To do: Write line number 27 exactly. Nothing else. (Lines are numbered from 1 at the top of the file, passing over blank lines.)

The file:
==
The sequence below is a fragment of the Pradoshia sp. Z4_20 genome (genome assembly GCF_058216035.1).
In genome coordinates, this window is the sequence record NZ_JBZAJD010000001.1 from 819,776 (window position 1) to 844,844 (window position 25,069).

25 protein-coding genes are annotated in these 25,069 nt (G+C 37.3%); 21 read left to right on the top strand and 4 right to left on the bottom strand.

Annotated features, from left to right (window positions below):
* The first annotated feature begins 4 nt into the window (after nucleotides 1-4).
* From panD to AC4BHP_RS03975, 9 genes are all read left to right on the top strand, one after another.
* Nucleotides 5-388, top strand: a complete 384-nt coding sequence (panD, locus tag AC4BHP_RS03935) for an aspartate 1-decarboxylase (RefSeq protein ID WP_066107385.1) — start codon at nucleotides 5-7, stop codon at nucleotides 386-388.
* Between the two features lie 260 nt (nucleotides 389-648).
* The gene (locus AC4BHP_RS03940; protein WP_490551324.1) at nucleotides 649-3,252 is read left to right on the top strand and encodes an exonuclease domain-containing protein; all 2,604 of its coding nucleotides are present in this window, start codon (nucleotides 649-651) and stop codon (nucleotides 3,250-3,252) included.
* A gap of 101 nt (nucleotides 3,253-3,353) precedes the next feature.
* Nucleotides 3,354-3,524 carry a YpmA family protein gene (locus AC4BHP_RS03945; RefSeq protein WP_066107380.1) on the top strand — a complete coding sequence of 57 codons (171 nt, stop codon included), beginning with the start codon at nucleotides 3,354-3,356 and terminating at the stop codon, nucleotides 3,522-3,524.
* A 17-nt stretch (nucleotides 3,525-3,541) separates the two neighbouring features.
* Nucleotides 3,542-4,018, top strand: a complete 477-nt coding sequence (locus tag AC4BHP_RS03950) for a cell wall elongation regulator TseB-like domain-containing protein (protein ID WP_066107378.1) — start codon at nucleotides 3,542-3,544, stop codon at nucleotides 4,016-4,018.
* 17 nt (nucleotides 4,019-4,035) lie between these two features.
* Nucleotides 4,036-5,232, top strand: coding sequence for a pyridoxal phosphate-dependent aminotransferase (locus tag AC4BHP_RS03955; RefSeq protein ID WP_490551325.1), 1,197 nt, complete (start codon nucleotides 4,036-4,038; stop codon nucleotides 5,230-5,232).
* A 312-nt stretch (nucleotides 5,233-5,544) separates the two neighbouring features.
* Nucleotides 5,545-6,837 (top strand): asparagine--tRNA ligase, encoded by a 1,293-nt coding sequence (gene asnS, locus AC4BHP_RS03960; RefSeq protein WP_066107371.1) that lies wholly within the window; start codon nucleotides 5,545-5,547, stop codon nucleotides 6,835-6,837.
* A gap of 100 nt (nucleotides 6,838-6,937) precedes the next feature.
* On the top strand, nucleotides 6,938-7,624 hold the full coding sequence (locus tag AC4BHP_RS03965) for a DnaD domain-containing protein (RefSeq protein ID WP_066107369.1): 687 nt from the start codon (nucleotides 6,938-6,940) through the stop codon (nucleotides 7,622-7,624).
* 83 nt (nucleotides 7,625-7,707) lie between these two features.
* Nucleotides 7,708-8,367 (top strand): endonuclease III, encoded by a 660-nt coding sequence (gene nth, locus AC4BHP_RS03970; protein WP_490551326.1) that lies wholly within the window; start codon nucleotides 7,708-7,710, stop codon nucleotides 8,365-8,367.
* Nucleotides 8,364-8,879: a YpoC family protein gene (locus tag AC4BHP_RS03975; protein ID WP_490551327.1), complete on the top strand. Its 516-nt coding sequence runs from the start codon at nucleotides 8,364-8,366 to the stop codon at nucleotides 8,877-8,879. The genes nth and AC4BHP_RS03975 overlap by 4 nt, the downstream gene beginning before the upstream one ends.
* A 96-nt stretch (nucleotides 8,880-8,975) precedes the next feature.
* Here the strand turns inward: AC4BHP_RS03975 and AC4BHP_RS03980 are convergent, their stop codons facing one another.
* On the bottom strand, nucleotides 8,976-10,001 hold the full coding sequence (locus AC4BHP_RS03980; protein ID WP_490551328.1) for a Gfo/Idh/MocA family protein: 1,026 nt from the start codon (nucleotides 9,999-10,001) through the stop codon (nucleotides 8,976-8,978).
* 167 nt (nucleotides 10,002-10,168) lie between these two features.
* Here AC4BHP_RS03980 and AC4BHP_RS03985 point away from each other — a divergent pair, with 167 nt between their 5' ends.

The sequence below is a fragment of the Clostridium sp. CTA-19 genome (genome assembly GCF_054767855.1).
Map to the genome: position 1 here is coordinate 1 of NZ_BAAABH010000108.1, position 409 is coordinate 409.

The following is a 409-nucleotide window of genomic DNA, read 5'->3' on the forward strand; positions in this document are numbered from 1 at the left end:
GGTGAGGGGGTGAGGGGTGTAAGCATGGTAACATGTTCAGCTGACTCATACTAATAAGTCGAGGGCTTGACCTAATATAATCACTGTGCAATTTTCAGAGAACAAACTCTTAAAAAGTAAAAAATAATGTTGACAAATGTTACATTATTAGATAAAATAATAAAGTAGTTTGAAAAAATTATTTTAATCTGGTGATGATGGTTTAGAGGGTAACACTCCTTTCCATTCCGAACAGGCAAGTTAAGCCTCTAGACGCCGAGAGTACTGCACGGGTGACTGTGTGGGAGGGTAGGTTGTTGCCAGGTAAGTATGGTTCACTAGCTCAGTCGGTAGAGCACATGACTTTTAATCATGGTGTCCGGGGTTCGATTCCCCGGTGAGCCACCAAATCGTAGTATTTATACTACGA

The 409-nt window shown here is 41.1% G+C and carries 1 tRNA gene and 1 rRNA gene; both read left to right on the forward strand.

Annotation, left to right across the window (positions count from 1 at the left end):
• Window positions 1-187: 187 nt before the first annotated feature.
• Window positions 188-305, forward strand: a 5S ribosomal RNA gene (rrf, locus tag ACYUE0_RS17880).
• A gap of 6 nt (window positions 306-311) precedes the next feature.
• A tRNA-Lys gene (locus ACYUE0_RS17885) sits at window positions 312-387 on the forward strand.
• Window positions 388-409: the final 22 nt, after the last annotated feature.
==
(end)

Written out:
* Here AC4BHP_RS03980 and AC4BHP_RS03985 point away from each other — a divergent pair, with 167 nt between their 5' ends.